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A second marriage can provide you with new opportunities and new joys. However, remarriage is also an important reason to update your estate plan, especially if you have children from prior relationships. What should you consider when creating an estate plan to provide for your blended family?
Consider how a trust might help you achieve your goals.
While a will acts as the foundation for most people’s estate plan, it may not be enough to support your family. For example, if you pass away before your spouse and want them to continue living in your home, you may leave them your house and its contents in your will. However, if they change their will after your death, you may unintentionally cut off your children from that portion of their inheritance. If you place those assets in trust, on the other hand, you may be able to provide for your spouse while protecting your children’s inheritance.
Address your beneficiaries’ relationships during the planning process.
Unfortunately, your loved ones may not get along as well as you would hope. During the estate planning process, consider the potential sources of conflict. For example, your children may not want family heirlooms to stay with your new spouse after you pass on. You may want to outline specific beneficiaries for these meaningful items and discuss these plans with your loved ones.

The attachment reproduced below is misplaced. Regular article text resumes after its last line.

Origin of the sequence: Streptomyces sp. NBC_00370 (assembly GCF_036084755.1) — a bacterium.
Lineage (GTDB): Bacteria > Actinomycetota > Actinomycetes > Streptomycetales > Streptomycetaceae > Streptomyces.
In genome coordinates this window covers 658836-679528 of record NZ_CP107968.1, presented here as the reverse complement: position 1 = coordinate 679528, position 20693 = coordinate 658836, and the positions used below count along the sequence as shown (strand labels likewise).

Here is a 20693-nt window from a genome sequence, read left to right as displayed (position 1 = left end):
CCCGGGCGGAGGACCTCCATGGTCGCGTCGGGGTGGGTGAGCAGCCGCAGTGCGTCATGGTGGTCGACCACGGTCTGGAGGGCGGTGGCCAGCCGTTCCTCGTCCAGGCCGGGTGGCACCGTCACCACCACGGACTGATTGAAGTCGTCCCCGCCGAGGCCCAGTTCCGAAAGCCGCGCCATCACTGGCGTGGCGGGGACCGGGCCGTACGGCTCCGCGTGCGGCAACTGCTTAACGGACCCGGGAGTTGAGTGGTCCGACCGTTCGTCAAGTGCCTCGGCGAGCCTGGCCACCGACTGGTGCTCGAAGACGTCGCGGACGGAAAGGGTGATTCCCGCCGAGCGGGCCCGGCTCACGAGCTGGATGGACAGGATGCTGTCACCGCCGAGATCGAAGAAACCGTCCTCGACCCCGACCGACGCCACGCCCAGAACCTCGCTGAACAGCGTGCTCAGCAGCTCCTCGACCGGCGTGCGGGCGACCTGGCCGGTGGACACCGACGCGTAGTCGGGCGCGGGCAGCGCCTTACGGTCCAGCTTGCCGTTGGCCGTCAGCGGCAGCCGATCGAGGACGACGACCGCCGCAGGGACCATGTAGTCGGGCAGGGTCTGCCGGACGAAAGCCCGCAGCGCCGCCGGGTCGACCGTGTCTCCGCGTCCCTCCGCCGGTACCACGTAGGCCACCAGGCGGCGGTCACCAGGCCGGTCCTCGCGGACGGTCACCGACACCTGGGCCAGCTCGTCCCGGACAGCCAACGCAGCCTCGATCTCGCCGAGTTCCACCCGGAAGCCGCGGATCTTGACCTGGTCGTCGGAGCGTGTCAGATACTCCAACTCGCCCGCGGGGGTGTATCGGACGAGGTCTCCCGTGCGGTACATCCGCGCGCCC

If you use a trust as part of your estate plan, you should also consider which person is best able to navigate your family situation. As Forbes notes, it can be important to choose a trustee who can navigate not only the financial complexities of trust management but also the complex relationships between beneficiaries. The right trustee will be able to find a balance between the wishes and needs of both your children from previous relationships and your new spouse.
Consider who can make decisions on your behalf.
If you become too ill to make decisions about your health or your finances, who can make those decisions? What happens if you allow your spouse to make major decisions about your care but your children disagree with those choices? Establishing power of attorney can provide someone with the ability to make choices for you, but you should carefully consider who you name in this document. Depending on your situation, may want to select one agent who can handle potential conflict between members of your family or to select multiple people to make decisions on your behalf.
By exploring all of your options with care, you can create an estate plan that protects your peace of mind as you begin life with your new spouse and provides for your blended family in the future.